Taliban militants launched an ambush Monday on three buses in northern Afghanistan, kidnapping about 150 people just a day after President Ashraf Ghani declared a conditional cease-fire ahead of Eid al-Adha.

The announcement of the cease-fire came after days of fighting between the militants and security forces in the central city of Ghazni and a northern province. The hostage incident was the latest assault by the insurgents in the area near Kunduz, which has recently fallen under Taliban control. 

Mohammad Yusouf Ayubi, the head of the provincial council in Kunduz, said the attackers stopped three buses on the road near Khan Abad district and forced the passengers to leave the vehicles. He added it was believed the militants were searching for government or security force employees.

Esmatullah Muradi, a spokesman for the Kunduz governor, told Reuters the passengers were taken to "an undisclosed location." Most of the passengers — including women and children — have since been freed. Security forces are involved in a fierce clash with the militants to release the final 21.

On Sunday, Ghani declared a provisional ceasefire conditioned on the Taliban’s participation, even though fighting against the Western-backed government in Kabul and NATO coalition forces have increased.

The decision was supported by the United States, with Secretary of State Michael Pompei saying: “This plan responds to the clear and continued call of the Afghan people for peace.” 

He said the “last ceasefire in Afghanistan revealed the deep desire of the Afghan people to end the conflict, and we hope another ceasefire will move the country closer to sustainable security.”

“The United States and our international partners support this initiative by the Afghan people and the Afghan government, and we call on the Taliban to participate. It is our hope, and that of the international community, that the Afghan people may celebrate Eid al-Adha this year in peace, free from fear,” he added.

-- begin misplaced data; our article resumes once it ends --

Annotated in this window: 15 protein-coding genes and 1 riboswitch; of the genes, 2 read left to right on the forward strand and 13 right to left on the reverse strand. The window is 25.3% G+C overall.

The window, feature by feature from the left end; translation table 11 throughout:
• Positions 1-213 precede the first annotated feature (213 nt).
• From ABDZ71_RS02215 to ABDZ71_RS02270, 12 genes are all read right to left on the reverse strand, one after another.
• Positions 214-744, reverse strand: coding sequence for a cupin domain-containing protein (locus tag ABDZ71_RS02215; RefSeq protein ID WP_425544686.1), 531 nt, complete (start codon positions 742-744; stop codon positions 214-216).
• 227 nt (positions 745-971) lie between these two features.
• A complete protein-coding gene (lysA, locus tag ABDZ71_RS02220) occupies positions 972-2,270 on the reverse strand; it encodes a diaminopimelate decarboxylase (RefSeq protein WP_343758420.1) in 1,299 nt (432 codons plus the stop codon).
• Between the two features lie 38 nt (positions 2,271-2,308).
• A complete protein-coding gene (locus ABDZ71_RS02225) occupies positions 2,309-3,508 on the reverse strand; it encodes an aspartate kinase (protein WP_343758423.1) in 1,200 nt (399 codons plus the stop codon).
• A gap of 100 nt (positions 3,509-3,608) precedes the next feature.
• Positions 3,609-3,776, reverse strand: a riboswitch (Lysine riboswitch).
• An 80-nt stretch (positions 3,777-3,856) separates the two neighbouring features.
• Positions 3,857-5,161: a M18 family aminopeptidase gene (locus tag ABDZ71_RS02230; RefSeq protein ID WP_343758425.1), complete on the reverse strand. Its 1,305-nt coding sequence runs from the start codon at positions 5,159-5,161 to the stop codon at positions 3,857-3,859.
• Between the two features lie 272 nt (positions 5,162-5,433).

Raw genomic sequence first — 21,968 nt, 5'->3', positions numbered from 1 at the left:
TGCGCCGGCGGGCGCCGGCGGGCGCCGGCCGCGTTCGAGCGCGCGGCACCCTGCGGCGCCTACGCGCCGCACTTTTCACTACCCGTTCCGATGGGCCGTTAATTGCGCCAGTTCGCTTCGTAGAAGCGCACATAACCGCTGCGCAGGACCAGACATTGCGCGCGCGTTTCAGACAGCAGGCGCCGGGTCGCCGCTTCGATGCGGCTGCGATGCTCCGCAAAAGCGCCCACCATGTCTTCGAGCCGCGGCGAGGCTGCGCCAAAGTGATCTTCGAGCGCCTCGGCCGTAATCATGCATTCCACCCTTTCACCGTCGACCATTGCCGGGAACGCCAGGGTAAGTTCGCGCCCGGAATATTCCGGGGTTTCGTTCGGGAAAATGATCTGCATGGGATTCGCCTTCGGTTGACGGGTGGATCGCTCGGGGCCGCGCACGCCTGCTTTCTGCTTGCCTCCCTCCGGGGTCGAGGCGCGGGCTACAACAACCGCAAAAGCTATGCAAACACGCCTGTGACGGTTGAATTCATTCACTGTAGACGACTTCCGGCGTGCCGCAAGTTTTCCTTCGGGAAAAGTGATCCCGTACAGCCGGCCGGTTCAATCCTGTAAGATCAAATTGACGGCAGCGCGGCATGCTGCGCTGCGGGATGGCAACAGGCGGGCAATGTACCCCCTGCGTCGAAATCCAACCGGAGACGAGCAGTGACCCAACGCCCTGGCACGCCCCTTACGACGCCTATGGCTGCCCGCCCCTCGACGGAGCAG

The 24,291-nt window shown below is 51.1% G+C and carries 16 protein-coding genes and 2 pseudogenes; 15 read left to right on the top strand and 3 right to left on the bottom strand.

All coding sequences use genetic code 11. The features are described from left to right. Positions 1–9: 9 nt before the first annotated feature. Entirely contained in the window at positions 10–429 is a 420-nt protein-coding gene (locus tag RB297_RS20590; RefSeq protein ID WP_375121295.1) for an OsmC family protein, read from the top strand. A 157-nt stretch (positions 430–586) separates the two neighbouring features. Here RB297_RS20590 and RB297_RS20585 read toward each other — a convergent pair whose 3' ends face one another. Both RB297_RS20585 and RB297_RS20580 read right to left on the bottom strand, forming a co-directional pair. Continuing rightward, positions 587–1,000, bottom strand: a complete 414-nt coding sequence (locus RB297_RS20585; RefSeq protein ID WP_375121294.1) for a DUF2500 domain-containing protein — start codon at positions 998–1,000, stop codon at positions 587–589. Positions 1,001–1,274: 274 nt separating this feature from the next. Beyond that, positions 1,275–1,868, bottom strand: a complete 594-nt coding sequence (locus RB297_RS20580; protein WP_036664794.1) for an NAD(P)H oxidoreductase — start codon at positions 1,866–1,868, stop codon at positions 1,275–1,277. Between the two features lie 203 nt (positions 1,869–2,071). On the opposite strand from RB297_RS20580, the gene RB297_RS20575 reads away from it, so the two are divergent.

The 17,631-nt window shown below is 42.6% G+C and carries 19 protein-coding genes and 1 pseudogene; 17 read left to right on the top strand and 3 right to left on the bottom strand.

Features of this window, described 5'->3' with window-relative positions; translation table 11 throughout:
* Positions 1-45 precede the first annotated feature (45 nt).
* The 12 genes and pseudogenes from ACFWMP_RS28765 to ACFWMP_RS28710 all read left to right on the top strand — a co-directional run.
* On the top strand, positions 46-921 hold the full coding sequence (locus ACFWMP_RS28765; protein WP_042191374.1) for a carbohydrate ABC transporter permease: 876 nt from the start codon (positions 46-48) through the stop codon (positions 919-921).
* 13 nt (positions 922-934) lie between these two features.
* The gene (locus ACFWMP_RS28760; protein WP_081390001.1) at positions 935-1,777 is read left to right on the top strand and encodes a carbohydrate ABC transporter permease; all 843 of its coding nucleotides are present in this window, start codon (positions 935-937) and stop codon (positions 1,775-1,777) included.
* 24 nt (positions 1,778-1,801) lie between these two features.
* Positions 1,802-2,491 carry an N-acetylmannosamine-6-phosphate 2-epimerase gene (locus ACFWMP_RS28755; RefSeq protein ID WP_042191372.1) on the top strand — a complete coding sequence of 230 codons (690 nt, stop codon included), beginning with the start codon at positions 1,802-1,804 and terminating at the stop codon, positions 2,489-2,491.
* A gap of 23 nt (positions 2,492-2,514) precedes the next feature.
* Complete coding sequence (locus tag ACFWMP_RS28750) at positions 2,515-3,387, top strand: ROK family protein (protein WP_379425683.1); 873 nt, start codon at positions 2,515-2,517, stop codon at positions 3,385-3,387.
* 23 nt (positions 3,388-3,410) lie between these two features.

Pompeo also stated Washington supported Ghani's offer for comprehensive negotiations on a mutually agreed agenda.‎

“We remain ready to support, facilitate, and participate in direct negotiations between the Afghan government and the Taliban. There are no obstacles to talks. It is time for peace,” he said.

The Pakistan Foreign Office also released a statement welcoming Afghan government's decision in order to bring peace and stability in Afghanistan. 

"Pakistan fully supports all such efforts that contribute to achieving durable stability and lasting peace in Afghanistan," Foreign Office spokesman Muhammad Faisal said in a statement. 

"Coinciding with the Independence Day of Afghanistan, the announcement has an even greater significance," Faisal said, adding: "Pakistan calls upon all the parties to respect the holy tradition of sacrifice during Eid al Adha and implement a ceasefire in hostilities - preferably for a more extended period of time."

Faisal hailed the decision that he believes would allow the people of Afghanistan to celebrate the great tradition of sacrifice in comfort and peace.

While Taliban is yet to confirm their acceptance of the truce, they released a statement over the weekend saying they planned to free "hundreds of prisoners" — including members of the Afghan security forces Monday — on the occasion of Eid.

According to a Reuters report, which cited Taliban sources, the group's leaders had provisionally agreed on a four-day truce, but supreme leader Sheikh Haibatullah Akhunzada still had to give his final approval.